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This article was published 20/3/2020 (253 days ago), so information in it may no longer be current.
As a distiller, Brock Coutts is accustomed to crafting solutions: gin, vodka, and whisky.
However, in desperate times, as the world reckons with the spread of COVID-19, the founder of Winnipeg's Patent 5 Distillery has begun working on an impotable one that isn't just a chemical solution, but a social one: hand sanitizer.
"On Monday, we made the decision to close our cocktail room," he said over the phone Friday morning. "By Tuesday, we were getting requests for sanitizer, and by Wednesday, we decided we'd make a quick pivot."
The Exchange District company isn't doing it for a profit: every last bottle will go exclusively to organizations serving vulnerable people across the province, at no cost.
"We're trying to put a little in everyone's hands," Coutts said. "Everybody needs it."
As it turns out, making the stuff wasn't too complex: the business already had hundreds of glass bottles available, as well as high-proof alcohol — one of the key ingredients of effective sanitary products. All it needed was water, a container suited to holding the mixture, and a helping of glycerin.
Dinah Santos, a pharmacist and Coutts' wife, made some calls seeking the liquid, which has anti-viral properties, and in less than a day, the distillery was pumping out sanitizer by the 375-millilitre bottle.
On its first day of production, Patent 5 filled 65 glass bottles normally reserved for premium vodka. In the coming days, sanitizer production level could reach nearly 200, with bottles destined for everywhere from the Main Street Project to Ma Mawi Wi Chi Itata Centre.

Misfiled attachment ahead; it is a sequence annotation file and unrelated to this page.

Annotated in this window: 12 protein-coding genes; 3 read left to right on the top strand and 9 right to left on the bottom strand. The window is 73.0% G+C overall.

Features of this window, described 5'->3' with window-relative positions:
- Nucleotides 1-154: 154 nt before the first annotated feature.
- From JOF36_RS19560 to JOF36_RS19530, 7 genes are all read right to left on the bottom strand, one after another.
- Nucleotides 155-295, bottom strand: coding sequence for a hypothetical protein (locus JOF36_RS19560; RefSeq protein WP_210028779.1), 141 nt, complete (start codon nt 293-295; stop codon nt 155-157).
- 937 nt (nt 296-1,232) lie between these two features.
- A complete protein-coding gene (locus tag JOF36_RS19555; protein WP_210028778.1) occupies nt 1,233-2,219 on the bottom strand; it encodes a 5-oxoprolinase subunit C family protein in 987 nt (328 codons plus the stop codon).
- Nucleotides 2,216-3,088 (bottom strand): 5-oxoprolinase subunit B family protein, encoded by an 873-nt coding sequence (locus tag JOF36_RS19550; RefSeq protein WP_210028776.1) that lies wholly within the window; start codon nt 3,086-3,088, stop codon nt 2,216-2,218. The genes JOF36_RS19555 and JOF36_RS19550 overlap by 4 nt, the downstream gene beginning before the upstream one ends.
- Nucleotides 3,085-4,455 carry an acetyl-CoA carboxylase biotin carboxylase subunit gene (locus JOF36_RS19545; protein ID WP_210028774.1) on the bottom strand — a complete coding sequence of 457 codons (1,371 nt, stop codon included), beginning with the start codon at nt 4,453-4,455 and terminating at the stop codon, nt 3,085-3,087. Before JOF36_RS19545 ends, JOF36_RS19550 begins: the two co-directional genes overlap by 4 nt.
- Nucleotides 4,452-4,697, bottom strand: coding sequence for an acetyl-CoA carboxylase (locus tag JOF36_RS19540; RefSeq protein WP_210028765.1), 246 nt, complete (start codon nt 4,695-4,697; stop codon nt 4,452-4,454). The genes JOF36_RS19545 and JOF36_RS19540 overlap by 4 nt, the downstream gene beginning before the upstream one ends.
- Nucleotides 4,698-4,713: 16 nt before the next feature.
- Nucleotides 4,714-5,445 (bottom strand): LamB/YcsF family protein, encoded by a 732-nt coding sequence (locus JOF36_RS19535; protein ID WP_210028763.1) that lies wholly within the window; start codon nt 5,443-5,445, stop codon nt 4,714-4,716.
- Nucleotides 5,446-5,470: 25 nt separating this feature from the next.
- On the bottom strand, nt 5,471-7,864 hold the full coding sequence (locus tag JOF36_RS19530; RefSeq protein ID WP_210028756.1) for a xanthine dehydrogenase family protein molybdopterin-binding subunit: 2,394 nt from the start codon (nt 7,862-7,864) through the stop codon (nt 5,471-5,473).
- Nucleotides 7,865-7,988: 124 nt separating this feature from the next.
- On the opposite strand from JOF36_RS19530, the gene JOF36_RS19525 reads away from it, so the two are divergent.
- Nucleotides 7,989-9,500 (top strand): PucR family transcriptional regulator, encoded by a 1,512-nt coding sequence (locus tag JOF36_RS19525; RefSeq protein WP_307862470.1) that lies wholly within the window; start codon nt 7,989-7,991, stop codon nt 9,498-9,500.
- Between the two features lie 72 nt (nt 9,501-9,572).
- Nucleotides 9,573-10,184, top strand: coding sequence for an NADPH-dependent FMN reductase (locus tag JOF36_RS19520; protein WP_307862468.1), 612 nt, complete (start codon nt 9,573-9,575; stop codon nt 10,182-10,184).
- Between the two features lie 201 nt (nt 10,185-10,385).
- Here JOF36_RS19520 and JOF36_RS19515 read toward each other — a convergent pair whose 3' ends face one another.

Hundreds of distillers around the world have made a similar pivot, as organizations, health-care workers, and in some cases, overzealous shoppers, have caused a run on hand sanitizers. There exists a pressure on distributors and the companies that traditionally make the product, and distilleries — many of which have temporarily closed — were eager to step in.
It's a move akin to auto manufacturers shifting factory gears to develop munitions during the Second World War, only for distilleries such as Patent 5, the new product requires little retraining, if any, and essentially no new equipment. Making matters easier, the World Health Organization has published and circulated proven formulations for making sanitizer, which requires precise measurements and sound technique.
While vodka-making is a "painfully slow" process, hand sanitizer is a brisker business: it only took four hours to make 65 bottles, and Coutts said the process will only continue to speed up as the team becomes more familiar with the steps.
Only a year into the spirit business, Coutts never imagined making anything but drinks.
"Making a gin and having someone say it's the best they've ever tasted is satisfying," he said. "This is satisfying in a very different way."
Ben Waldman covers a little bit of everything for the Free Press.